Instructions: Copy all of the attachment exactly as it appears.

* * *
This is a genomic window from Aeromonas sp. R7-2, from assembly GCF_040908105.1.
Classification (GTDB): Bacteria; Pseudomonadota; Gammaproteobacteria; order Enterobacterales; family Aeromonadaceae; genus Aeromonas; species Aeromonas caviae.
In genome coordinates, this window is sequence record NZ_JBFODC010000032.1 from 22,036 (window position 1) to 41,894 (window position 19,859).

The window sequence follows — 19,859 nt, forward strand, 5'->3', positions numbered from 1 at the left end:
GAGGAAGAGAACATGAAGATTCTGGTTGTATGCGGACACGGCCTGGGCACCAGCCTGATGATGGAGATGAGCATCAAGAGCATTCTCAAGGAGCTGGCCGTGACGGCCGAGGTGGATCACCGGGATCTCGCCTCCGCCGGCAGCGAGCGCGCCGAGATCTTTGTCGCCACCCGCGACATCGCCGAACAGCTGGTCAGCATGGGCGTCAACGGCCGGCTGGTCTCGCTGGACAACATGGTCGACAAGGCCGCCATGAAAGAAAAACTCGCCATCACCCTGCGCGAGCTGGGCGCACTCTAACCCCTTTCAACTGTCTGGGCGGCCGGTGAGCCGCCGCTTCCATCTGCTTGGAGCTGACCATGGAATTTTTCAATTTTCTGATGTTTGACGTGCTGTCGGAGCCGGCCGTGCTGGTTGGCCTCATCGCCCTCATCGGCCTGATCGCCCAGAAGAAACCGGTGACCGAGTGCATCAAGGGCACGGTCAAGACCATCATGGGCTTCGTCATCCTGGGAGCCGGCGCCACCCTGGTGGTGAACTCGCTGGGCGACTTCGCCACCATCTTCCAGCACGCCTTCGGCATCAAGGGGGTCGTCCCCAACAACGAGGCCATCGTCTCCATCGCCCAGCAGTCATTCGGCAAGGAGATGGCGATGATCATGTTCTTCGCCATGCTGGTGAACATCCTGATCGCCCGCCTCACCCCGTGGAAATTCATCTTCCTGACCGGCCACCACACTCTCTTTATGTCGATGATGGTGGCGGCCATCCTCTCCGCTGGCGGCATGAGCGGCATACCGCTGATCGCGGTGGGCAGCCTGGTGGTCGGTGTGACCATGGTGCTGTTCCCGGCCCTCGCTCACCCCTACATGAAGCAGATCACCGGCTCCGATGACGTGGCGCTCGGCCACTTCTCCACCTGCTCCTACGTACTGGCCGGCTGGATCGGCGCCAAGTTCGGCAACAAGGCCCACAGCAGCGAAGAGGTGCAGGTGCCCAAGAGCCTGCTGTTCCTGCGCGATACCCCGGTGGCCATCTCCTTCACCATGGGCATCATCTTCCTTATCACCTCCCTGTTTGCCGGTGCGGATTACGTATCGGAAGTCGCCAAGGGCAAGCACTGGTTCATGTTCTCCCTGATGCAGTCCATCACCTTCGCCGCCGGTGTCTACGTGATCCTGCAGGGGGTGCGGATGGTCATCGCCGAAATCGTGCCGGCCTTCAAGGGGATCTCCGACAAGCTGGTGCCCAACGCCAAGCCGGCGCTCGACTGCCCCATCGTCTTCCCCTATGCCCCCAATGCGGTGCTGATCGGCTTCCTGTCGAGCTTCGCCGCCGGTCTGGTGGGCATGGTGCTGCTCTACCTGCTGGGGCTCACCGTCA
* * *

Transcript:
This is a genomic window from Aeromonas sp. R7-2, from assembly GCF_040908105.1.
Classification (GTDB): Bacteria; Pseudomonadota; Gammaproteobacteria; order Enterobacterales; family Aeromonadaceae; genus Aeromonas; species Aeromonas caviae.
In genome coordinates, this window is sequence record NZ_JBFODC010000032.1 from 22,036 (window position 1) to 41,894 (window position 19,859).

The window sequence follows — 19,859 nt, forward strand, 5'->3', positions numbered from 1 at the left end:
GAGGAAGAGAACATGAAGATTCTGGTTGTATGCGGACACGGCCTGGGCACCAGCCTGATGATGGAGATGAGCATCAAGAGCATTCTCAAGGAGCTGGCCGTGACGGCCGAGGTGGATCACCGGGATCTCGCCTCCGCCGGCAGCGAGCGCGCCGAGATCTTTGTCGCCACCCGCGACATCGCCGAACAGCTGGTCAGCATGGGCGTCAACGGCCGGCTGGTCTCGCTGGACAACATGGTCGACAAGGCCGCCATGAAAGAAAAACTCGCCATCACCCTGCGCGAGCTGGGCGCACTCTAACCCCTTTCAACTGTCTGGGCGGCCGGTGAGCCGCCGCTTCCATCTGCTTGGAGCTGACCATGGAATTTTTCAATTTTCTGATGTTTGACGTGCTGTCGGAGCCGGCCGTGCTGGTTGGCCTCATCGCCCTCATCGGCCTGATCGCCCAGAAGAAACCGGTGACCGAGTGCATCAAGGGCACGGTCAAGACCATCATGGGCTTCGTCATCCTGGGAGCCGGCGCCACCCTGGTGGTGAACTCGCTGGGCGACTTCGCCACCATCTTCCAGCACGCCTTCGGCATCAAGGGGGTCGTCCCCAACAACGAGGCCATCGTCTCCATCGCCCAGCAGTCATTCGGCAAGGAGATGGCGATGATCATGTTCTTCGCCATGCTGGTGAACATCCTGATCGCCCGCCTCACCCCGTGGAAATTCATCTTCCTGACCGGCCACCACACTCTCTTTATGTCGATGATGGTGGCGGCCATCCTCTCCGCTGGCGGCATGAGCGGCATACCGCTGATCGCGGTGGGCAGCCTGGTGGTCGGTGTGACCATGGTGCTGTTCCCGGCCCTCGCTCACCCCTACATGAAGCAGATCACCGGCTCCGATGACGTGGCGCTCGGCCACTTCTCCACCTGCTCCTACGTACTGGCCGGCTGGATCGGCGCCAAGTTCGGCAACAAGGCCCACAGCAGCGAAGAGGTGCAGGTGCCCAAGAGCCTGCTGTTCCTGCGCGATACCCCGGTGGCCATCTCCTTCACCATGGGCATCATCTTCCTTATCACCTCCCTGTTTGCCGGTGCGGATTACGTATCGGAAGTCGCCAAGGGCAAGCACTGGTTCATGTTCTCCCTGATGCAGTCCATCACCTTCGCCGCCGGTGTCTACGTGATCCTGCAGGGGGTGCGGATGGTCATCGCCGAAATCGTGCCGGCCTTCAAGGGGATCTCCGACAAGCTGGTGCCCAACGCCAAGCCGGCGCTCGACTGCCCCATCGTCTTCCCCTATGCCCCCAATGCGGTGCTGATCGGCTTCCTGTCGAGCTTCGCCGCCGGTCTGGTGGGCATGGTGCTGCTCTACCTGCTGGGGCTCACCGTCA